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Djokovic struggles into final, reluctant leader Osaka also reaches title match

World number one Novak Djokovic battled into the ATP and WTA Western & Southern Open final Friday despite a neck problem while Japan’s Naomi Osaka shook off stress to advance as well.

Djokovic was treated twice by a trainer for neck issues but rallied to defeat Spanish eighth seed Roberto Bautista Agut 4-6, 6-4, 7-6 (7/0) in the New York COVID-19 quarantine bubble where the US Open begins Monday.

The 33-year-old Serbian improved to 22-0 this year despite surrendering three breaks in the third set of the three-hour marathon.

He will face Milos Raonic in Saturday’s final after the Canadian, 0-10 all-time against Djokovic, eliminated Greek fourth seed Stefanos Tsitsipas 7-6 (7/5), 6-3.

Fourth-seeded Osaka won a semi-final match she once vowed not to play, saving 18-of-21 break points to beat Belgium’s Elise Mertens 6-2, 7-6 (7/5) and reach Saturday’s final.

There she will play two-time Australian Open winner Victoria Azarenka, who beat British eighth seed Johanna Konta 4-6, 6-4, 6-1.

Two-time Grand Slam champion Osaka on Wednesday initially withdrew from her semi-final as a protest for the police shooting of Jacob Blake in Kenosha, Wisconsin. 

But when the ATP and WTA followed her lead and postponed all semi-finals to Friday, she changed her mind and played.

“I just wanted to create awareness in the tennis bubble,” she said. “I think I did my job.”

The US Open tuneup is usually played in Cincinnati but was moved in the wake of the deadly virus outbreak.

Djokovic, winner of five of the past seven Grand Slam events including the Australian Open, had the trainer work on his neck at 2-1 up in the second set, then broke and held for a 4-2 edge.

Bautista Agut hit a forehand volley winner off a Djokovic drop shot to break back in the seventh game.

Djokovic had more treatment, rested as the roof was closed to avoid rain at Louis Armstrong Stadium, then broke Bautista Agut to force a third set when the Spaniard sent a backhand long.

Djokovic sent a forehand long to fall behind 2-1 but broke back in the fourth and again in the sixth on a brilliant backhand lob winner on the way to a 5-2 edge.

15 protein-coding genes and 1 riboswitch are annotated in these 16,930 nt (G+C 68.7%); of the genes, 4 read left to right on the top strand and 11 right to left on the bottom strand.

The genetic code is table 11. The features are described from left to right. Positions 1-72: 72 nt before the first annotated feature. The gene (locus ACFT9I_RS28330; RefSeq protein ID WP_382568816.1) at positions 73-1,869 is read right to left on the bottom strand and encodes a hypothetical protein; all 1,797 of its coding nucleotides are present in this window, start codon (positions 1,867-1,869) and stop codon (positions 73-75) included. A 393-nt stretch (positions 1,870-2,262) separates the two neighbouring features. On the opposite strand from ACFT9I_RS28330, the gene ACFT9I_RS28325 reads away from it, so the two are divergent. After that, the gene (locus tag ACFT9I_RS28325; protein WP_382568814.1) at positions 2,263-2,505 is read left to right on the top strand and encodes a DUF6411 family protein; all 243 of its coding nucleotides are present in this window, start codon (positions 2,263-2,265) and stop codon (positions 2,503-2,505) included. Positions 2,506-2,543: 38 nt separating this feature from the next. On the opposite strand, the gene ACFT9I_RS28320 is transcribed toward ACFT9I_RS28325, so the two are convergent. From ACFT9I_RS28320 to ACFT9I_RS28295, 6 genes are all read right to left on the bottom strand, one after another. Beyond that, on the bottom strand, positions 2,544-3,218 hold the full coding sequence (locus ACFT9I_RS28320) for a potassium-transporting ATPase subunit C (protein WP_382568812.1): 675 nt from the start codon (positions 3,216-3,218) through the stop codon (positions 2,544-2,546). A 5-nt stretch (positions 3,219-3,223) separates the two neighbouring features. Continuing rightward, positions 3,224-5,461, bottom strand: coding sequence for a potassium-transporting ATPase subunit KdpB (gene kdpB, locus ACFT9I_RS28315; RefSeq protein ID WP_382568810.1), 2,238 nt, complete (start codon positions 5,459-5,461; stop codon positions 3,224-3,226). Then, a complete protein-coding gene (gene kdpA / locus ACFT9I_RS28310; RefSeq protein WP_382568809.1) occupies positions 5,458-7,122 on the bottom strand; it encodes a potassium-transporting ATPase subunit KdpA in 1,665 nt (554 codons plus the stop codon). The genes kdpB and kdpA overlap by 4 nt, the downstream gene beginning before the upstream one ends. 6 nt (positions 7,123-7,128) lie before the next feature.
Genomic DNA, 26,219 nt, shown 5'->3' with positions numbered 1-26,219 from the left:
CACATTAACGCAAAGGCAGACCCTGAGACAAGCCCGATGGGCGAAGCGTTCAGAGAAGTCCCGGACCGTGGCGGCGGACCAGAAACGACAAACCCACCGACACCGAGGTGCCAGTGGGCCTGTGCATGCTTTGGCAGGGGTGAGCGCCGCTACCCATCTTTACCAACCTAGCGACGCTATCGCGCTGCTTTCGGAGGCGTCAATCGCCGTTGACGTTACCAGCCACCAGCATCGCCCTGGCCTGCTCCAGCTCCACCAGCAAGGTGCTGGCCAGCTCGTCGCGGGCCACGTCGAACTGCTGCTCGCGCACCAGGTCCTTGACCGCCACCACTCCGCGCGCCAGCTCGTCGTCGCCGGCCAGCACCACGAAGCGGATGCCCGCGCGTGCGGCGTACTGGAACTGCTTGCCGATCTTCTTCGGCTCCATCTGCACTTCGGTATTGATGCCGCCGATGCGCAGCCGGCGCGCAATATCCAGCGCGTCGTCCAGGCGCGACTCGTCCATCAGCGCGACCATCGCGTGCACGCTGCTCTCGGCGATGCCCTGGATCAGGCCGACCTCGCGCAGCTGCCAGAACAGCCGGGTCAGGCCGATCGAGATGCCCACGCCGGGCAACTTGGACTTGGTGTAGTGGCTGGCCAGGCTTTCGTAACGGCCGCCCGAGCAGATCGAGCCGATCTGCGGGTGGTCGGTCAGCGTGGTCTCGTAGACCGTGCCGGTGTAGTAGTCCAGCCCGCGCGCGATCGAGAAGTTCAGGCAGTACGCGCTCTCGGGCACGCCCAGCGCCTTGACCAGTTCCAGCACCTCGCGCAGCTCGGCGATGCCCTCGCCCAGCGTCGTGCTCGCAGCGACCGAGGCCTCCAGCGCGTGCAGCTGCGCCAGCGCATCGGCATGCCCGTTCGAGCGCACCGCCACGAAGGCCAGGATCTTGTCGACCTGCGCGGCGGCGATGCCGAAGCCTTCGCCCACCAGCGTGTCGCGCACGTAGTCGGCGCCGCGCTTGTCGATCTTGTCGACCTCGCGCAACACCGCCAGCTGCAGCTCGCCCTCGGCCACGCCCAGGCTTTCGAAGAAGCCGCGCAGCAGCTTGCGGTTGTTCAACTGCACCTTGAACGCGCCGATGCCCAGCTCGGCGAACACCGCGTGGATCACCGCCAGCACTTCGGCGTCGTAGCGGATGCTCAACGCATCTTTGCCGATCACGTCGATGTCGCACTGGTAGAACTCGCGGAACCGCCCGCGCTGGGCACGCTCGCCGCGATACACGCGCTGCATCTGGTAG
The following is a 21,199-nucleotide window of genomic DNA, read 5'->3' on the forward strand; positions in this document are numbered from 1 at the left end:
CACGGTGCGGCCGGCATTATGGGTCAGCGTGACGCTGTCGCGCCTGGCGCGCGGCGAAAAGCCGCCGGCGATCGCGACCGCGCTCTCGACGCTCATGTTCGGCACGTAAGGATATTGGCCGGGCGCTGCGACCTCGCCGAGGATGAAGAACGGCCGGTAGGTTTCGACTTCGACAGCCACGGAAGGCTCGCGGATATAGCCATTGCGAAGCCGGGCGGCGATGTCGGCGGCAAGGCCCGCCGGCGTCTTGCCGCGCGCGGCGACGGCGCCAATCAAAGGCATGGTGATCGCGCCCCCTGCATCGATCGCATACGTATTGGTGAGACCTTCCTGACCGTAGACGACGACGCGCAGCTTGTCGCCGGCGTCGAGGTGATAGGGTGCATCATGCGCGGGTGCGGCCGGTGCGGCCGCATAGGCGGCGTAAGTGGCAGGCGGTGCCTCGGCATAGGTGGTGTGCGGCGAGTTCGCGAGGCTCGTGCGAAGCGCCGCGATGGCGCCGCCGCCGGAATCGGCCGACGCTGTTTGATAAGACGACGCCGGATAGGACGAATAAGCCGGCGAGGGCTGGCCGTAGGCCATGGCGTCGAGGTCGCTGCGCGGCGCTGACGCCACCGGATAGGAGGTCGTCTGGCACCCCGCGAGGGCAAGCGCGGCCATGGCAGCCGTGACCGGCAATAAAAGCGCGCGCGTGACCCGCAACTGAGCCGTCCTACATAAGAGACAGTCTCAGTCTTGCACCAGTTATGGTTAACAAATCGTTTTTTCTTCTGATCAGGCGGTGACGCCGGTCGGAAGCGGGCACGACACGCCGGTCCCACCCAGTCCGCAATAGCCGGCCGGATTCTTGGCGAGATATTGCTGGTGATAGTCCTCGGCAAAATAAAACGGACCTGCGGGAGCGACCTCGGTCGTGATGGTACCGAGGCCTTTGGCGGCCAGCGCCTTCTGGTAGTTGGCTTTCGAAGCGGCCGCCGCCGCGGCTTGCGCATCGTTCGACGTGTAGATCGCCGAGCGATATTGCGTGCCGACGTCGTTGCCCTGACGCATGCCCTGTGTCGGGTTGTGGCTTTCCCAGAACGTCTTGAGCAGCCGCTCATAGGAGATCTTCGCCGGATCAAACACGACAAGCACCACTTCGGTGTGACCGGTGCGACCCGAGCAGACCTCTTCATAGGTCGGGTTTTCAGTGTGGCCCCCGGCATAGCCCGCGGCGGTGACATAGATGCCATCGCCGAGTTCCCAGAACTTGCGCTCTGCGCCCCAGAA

Serving for the match in the ninth game, Djokovic was broken at love as Bautista Agut fought back. The Spaniard broke again in the 11th game when Djokovic netted a forehand but gave back the break in the 12th game by sending a forehand long to force a tie-breaker which Djokovic swept, aided by his 13th and 14th aces of the match.

“That was a strange match. I don’t know how I won. He was the better player,” said the world number one.

Reluctant leader Osaka

Osaka, of Haitian and Japanese heritage, said she was “sick to her stomach” and “exhausted” by repeated violence against blacks by US police, echoing a move by the NBA Milwaukee Bucks in boycotting a playoff game for the same reason.

“I honestly didn’t even think it would be that big of a deal,” Osaka said Friday. 

“I always thought it would be nice if someone started in tennis. I’m more of a follower. I was waiting and waiting and then I realized I was the one who was going to have to take the first step.”

Osaka, 22, said her big personal gains from the move were “confidence and really becoming more aware of the impact my voice could have.”

But she was worried how other players would react.

“I don’t want them to blame me for the one-day break because their schedule got messed up,” she said. 

“I was scared but they were really nice.”

Mertens was supportive of Osaka and unfazed by the off-again, on-again status of the match.

“I totally get her reason 100% so I’m totally supporting her too,” Mertens said.

Osaka, the 2018 US Open and 2019 Australian Open champion, broke for a 2-0 lead and again in the eighth game to take the first set in 38 minutes.

She broke for a 2-0 lead in set two before Mertens rolled through the next four games. Osaka broke back in the seventh game and, after battling into the tie-breaker, won when Mertens hit a backhand wide.

Raonic commended Osaka’s move, saying, “It’s a human right not to have that fear. I hope there is a change in the future and that we as athletes can be a small part of that.”

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